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ABC Award – Creative Advertising Campaigns

October 15, 2012

ABC Award Assignment.
Media National Diploma Level 3 BTEC.

A)     Research Project: –

You must Research and analyze three successful and one unsuccessful campaign. At least one of the campaigns must be a social enterprise. You will research and explain how the campaigns are aimed at target audiences. You will also need to critically compare the advantages and disadvantages of using particular platforms in advertising campaigns, giving examples throughout.

Case study 1 – Rubicon ICC World Twenty20 Sponsorship.

Brief introduction:

Rubicon is a colorful, exotic and flavorsome soft drink. Produce in 1982, Rubicon is a soft drink with many personalities as it is available in various refreshing flavors, such as, Mango, Passion fruit, Lychee and many more. Rubicon has progressively grown as a brand, becoming more socially common, competing in the market with the more classic brands; like Coca-Cola, Lucozade, Ribena and others. However, even though Rubicon was making sales, they became aware – through surveyor, that for some reason their product predominantly appealed to a particular ethnic community, with awareness of the brand being high by those within the ethnic community but low to the mainstream consumers. Rubicon was then extremely eager to expand the brand and make it better appeal to its mainstream audience.

Media platform:

With aim to merge the divide between the ethnic community and its mainstream audience, Rubicon took to advertising to create brand awareness through Television. They found this method of advertising particularly appropriate as it appealed to their target audiences of age 16years – 34 adults.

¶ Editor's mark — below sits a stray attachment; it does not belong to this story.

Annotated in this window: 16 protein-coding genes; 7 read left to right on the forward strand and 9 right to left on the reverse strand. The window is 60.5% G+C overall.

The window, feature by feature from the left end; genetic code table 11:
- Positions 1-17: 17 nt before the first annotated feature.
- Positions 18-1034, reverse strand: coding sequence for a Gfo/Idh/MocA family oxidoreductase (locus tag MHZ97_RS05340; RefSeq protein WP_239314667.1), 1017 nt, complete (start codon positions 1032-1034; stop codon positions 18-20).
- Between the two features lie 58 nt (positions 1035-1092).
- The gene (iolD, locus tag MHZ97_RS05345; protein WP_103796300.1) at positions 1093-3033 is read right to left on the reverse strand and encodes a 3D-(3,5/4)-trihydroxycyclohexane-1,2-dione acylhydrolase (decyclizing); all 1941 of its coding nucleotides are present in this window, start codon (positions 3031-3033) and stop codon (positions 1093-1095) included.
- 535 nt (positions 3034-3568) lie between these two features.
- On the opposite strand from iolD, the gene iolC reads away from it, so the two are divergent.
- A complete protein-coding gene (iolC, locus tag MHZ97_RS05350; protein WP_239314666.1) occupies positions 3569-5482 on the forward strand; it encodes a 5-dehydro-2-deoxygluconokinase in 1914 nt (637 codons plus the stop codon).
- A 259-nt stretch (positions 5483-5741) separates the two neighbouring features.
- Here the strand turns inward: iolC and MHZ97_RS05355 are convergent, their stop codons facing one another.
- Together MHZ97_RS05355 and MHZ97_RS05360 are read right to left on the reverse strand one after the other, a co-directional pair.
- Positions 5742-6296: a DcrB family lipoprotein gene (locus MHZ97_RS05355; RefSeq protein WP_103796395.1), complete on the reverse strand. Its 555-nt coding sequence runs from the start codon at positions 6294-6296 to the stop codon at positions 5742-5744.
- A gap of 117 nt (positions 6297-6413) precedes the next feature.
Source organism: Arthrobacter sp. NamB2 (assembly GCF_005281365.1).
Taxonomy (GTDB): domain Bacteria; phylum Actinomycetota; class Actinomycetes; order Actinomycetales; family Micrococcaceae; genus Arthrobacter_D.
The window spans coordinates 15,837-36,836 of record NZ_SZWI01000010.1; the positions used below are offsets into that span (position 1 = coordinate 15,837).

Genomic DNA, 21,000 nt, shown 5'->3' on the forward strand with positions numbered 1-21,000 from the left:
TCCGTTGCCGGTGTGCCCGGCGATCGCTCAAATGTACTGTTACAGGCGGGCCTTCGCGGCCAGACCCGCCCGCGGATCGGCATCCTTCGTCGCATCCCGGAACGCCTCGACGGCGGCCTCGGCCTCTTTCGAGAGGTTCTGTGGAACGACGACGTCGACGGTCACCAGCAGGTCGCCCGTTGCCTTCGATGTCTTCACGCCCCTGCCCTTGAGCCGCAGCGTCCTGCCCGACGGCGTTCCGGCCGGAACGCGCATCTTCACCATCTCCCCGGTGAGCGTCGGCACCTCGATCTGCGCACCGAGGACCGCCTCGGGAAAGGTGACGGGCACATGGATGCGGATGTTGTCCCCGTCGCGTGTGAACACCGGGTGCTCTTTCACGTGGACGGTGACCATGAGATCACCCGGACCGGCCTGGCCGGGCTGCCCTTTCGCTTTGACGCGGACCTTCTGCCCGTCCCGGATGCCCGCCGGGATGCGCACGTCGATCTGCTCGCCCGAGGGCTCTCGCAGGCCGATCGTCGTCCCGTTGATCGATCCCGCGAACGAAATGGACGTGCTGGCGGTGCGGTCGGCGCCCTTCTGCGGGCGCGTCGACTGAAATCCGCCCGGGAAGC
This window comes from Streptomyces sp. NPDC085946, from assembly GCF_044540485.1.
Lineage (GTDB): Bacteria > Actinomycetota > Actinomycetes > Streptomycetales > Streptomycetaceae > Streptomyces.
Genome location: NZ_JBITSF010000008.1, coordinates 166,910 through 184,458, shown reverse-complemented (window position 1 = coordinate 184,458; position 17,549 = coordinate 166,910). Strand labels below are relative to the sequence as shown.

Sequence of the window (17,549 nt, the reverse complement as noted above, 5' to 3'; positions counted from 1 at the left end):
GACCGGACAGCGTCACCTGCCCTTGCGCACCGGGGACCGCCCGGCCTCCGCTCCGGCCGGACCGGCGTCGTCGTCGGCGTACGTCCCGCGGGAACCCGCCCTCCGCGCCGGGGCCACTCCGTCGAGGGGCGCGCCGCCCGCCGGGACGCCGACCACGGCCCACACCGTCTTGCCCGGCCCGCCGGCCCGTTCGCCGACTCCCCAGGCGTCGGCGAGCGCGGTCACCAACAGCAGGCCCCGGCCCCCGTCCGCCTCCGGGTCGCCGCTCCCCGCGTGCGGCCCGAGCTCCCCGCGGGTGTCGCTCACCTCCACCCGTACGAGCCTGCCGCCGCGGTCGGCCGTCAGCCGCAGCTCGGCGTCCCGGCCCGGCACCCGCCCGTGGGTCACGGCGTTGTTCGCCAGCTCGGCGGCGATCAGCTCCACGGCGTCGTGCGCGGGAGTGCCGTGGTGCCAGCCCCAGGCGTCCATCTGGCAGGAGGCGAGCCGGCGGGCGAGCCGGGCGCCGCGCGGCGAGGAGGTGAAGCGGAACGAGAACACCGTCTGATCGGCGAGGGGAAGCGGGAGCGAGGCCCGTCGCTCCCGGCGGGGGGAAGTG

Rubicon found that one sport in particular could unite both ethnic and mainstream audiences, which was cricket and fortunately for them the ICC World Twenty20 Cricket tournament was vast approaching, starting from the 30th April through till the 16th May 2010. Now although the traditional English cricket, which celebrates long test matches and cucumber sandwiches, was an unfamiliar practice to the ethnic community that already purchases Rubicon as a household brand. Rubicon was non-the-less confident that they could bridge the divide.  With a budget of£ 1 – £2million Rubicon opted to sponsor the tournament. The package included coverage across all Sky Sports channels (1, 2, 3 and 4) and the Sky website, which both live and repeats available with the highlights. Rubicon was also involved in all of Sky’ promotional activity for the tournament and in addition Rubicon also hosted a range of competitions, both online and on air for the audience to win a trip to the Caribbean. As Cricket coverage generates a large number of advertising breaks, this meant that Rubicon would be receiving a huge number of sponsorship credits.

Advantages and disadvantages:

Positives –

Rubicon merged the divided of their consumers successfully with the cricket games celebrating the English culture and tradition and having the World Twenty20 Cricket games hosted in the West-Indies fitted with the brands personality and appealed to their ethnic consumers engaging them with the sport. Rubicon then used this to their advantage, in addition to the vibrancy of their tropical range of refreshments to enhance the interest of their consumers.